A silent traveller in the Yorkshire Dales
Close and personal
For a few years I thought that I must have been the only person in the world who owned this exquisite book. The Internet ruined this illusion for me, but also showed that this book, and the other books in this series are still to be found, and strangely enough, not too expensive.
Chiang Yee wrote this book during the 2nd World War, while he was confined to a flat in London, and the paintings are largely from memory.
I found this book in a 2nd hand book shop in , South Africa, in 1980, while I myself lived in the mountains. The “Silent Traveller” became a very real person to me in the way he walked through and described the TzaneenYorkshire Dales. I think by “silent” he meant that he himself tried to be unobserved, and tried not to disturb or influence his surroundings in any way: whether it be rabbits, humans, sheep or horses. When he did, that was also done in a “silent” way, not intruding.
That was also how I was trying to live, although I did not have the powerful gift of painting that he used so well. He portrayed the history of the different features of the Dales, including legends and stories, and depicted what he saw in a magical way. I thought of myself as a silent traveller in the The Downs and sometimes thought I could see through his eyes. In the forest, where it is often misty, the green moss are draped around the trees, and I could very well picture a Chinese painting of these scenes. I would even have painted in the sound of the Knysna Lourie, even though I did not see them often, as he painted himself in a place where he has not been before:
“Having the spirit of a hermit in me, though no scholar, I told myself that someday I must sit on that rock and meditate. Meanwhile, as a beginning, I made a painting of the Force with myself seated on the rock I have not yet reached”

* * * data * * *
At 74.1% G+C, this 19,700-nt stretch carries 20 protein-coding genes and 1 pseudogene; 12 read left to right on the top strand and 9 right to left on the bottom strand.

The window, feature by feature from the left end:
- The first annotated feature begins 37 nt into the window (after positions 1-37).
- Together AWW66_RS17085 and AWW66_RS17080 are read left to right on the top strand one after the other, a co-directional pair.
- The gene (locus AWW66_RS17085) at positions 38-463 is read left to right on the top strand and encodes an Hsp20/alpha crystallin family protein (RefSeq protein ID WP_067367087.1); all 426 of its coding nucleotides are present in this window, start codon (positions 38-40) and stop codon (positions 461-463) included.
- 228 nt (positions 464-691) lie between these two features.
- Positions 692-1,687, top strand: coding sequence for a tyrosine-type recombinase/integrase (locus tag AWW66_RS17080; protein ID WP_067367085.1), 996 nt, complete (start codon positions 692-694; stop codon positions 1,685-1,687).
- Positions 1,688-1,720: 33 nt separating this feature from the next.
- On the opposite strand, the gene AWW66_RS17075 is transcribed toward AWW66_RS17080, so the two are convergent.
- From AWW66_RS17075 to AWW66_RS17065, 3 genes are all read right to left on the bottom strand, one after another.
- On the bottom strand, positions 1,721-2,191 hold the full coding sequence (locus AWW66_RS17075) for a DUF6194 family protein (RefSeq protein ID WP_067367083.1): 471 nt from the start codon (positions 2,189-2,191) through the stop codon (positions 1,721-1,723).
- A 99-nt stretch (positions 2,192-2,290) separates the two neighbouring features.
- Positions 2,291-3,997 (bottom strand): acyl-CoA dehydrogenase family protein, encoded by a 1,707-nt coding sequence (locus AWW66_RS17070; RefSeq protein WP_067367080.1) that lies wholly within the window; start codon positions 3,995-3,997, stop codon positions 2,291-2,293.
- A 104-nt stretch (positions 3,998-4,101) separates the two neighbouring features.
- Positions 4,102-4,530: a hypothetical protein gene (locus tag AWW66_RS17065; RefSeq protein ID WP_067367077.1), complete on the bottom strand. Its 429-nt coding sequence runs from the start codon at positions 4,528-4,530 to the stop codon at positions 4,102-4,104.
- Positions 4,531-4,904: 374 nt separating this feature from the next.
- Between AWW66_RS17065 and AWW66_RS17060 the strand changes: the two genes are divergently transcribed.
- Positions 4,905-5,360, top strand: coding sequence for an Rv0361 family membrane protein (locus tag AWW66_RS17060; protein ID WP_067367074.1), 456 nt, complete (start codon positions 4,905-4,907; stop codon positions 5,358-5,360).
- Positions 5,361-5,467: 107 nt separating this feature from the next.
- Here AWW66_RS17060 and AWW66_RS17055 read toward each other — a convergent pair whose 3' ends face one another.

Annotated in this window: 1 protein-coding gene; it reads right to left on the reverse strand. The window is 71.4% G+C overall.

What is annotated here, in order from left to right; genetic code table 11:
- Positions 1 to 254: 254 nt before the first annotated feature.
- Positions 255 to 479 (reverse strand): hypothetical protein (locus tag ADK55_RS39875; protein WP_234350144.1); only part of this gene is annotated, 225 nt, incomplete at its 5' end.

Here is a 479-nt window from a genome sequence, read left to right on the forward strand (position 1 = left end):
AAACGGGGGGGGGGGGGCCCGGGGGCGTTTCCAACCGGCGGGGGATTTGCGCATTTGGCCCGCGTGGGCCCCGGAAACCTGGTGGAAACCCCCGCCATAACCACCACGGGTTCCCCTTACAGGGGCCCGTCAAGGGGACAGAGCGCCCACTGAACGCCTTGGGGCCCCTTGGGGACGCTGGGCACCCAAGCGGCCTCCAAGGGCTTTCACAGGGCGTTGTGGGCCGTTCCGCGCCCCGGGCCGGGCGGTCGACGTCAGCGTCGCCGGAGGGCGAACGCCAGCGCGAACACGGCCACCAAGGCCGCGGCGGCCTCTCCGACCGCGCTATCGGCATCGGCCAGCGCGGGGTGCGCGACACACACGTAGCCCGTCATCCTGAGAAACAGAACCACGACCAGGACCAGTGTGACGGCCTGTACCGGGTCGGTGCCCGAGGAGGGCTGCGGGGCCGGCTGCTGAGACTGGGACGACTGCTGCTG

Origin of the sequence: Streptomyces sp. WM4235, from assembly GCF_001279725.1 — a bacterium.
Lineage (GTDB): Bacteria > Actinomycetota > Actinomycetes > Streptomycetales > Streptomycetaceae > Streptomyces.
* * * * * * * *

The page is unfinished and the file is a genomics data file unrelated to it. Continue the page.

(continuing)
This poem I almost knew by heart, so much did I associate with it:
Staying at Appletrewick
In the morning I go out with the clouds;
In the evening I bring back the rain.
Day after day I wander among the hills,
The lovely wind occasionally on me.
Flowers and birds compete for my acquaintance;
Cows and sheep become my old friends.
No one can live a hundred years-
To have such days is enough.
Involuntarily I think of the water in the stream;
Like it, al will pass
Chiang died in China after spending more than four decades away from his home, in October 1977. His grave is on the hill of Lu-Shan above his home town.
Silent Traveller Series
Other works in the Silent Traveller Series include:
- The Silent Traveller: A Chinese Artist in Lakeland (London: Country Life, 1937 reprinted Mercat, 2004) ISBN 1-84183-067-4
- The Silent Traveller in London (London: Country Life, 1938 reprinted Signal, 2001) 6 impressions by 1945.
- The Silent Traveller in the Yorkshire Dales (London: Methuen 1941) at least 3 editions by 1942. Not known if re-printed
- The Silent Traveller in Oxford (London: Methuen, 1944 reprinted Signal, 2003)
- The Silent Traveller in Edinburgh (London: Methuen, 1948 reprinted Mercat, 2003) ISBN 1-84183-048-8
- The Silent Traveller in New York, (London: Methuen, 1950)
- The Silent Traveller in Dublin, (London: Methuen, 1953)
- The Silent Traveller in Paris (New York: W. W. Norton, 1956)
- The Silent Traveller in Boston (New York: W. W. Norton, 1959)
- The Silent Traveller in San Francisco (New York: W. W. Norton, 1963) ISBN 0-393-08422-1
- The Silent Traveller in Japan (New York: W. W. Norton, 1972) ISBN 0-393-08642-9
- The Silent Traveller’s Hong Kong Zhuzhi Poems (1972)
More by this Author
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